DNA polymerase-alpha. Common polypeptide core structure of three enzyme forms from human KB cells.


Aqueous extracts of exponentially growing human KB cells contain three ...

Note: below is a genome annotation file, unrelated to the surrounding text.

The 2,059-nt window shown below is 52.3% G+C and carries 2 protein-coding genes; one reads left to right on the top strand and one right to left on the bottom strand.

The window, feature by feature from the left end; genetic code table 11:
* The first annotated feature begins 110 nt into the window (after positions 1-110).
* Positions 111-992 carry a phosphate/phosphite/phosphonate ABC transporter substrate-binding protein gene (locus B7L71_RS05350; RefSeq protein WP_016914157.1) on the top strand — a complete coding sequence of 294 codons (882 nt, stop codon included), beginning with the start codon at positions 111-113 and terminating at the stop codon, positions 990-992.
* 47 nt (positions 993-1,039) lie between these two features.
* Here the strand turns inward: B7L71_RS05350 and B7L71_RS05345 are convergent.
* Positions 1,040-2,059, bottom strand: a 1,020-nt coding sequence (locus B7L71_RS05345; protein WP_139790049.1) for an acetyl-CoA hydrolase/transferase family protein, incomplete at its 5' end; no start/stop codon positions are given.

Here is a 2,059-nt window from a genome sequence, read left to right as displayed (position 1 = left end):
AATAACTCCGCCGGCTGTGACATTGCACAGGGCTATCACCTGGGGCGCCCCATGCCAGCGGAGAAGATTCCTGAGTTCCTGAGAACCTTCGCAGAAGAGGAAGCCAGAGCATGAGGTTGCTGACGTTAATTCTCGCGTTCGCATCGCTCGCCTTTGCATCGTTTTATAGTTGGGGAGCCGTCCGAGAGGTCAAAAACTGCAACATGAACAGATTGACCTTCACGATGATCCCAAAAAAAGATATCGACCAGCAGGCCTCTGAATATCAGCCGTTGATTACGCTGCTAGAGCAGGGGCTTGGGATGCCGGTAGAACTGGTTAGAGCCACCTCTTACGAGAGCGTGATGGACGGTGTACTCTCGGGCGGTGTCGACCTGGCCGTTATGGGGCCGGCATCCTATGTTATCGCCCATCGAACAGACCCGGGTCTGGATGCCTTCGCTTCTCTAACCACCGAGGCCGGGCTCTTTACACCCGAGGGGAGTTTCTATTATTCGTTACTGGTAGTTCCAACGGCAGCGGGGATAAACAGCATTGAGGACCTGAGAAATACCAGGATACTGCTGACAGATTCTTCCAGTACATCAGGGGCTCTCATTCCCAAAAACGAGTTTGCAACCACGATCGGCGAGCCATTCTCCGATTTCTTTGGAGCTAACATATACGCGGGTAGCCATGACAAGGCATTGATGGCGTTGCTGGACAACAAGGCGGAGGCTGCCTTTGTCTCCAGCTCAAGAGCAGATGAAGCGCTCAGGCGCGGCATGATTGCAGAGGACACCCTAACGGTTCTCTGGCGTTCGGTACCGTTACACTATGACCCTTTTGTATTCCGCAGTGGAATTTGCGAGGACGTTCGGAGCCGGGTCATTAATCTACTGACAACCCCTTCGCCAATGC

Aqueous extracts of exponentially growing human KB cells contain three quantitatively significant forms of DNA polymerase-alpha activity. The predominant form (about 70% of total cellular activity), which is recovered from the cytoplasm, has been previously purified to near-homogeneity and structurally characterized (Fisher, P. A., and Korn, D. (1977) J. Biol. Chem. 252, 6528-6535). The other two polymerase forms include a minor cytoplasmic activity (about 20% of total cellular activity), DNA polymerase-alpha'; and a species that is tightly associated with detergent-purified nuclei (about 10% of total cellular activity), nuclear DNA polymerase-alpha. We have now purified both minor enzyme species to near-homogeneity and show that they are physically and enzymologically similar to the predominant cytoplasmic species. All three purified forms of KB polymerase-alpha behave as physically homogeneous 7 S species with minimum protomer molecular weights of about 140,000. By examining in vitro 14C-labeled enzyme fractions by high resolution sodium dodecyl sulfate-polyacrylamide gel fluorography, we demonstrate that the three purified species display a similar subunit structure composed of a quartet of polypeptides with molecular masses of 70,000, 65,000, 59,000, and 55,000 daltons, respectively. Extended fluorographic exposures of the gels fail to reveal the presence of any polypeptides larger than 70,000 daltons. It is our present interpretation, based on these and our previous observations, that the four polypeptides reflect microheterogeneity involving two primary species, and we do not yet know how they may associate to form the catalytically active protomer of 140,000 molecular weight. From arithmetical considerations, it is plausible that one or more pairwise combinations of them might suffice to generate the 7 S polymerase activity. These results thus corroborate the principal conclusions of our previous study of the structure of the KB cell cytoplasmic polymerase. In addition, they provide the first comparative analysis of the structure of multiple, operationally distinguishable polymerase-alpha forms obtained from a single tissue, as well as the first description of the purification and structural characterization of a nuclear DNA polymerase-alpha species from any source.




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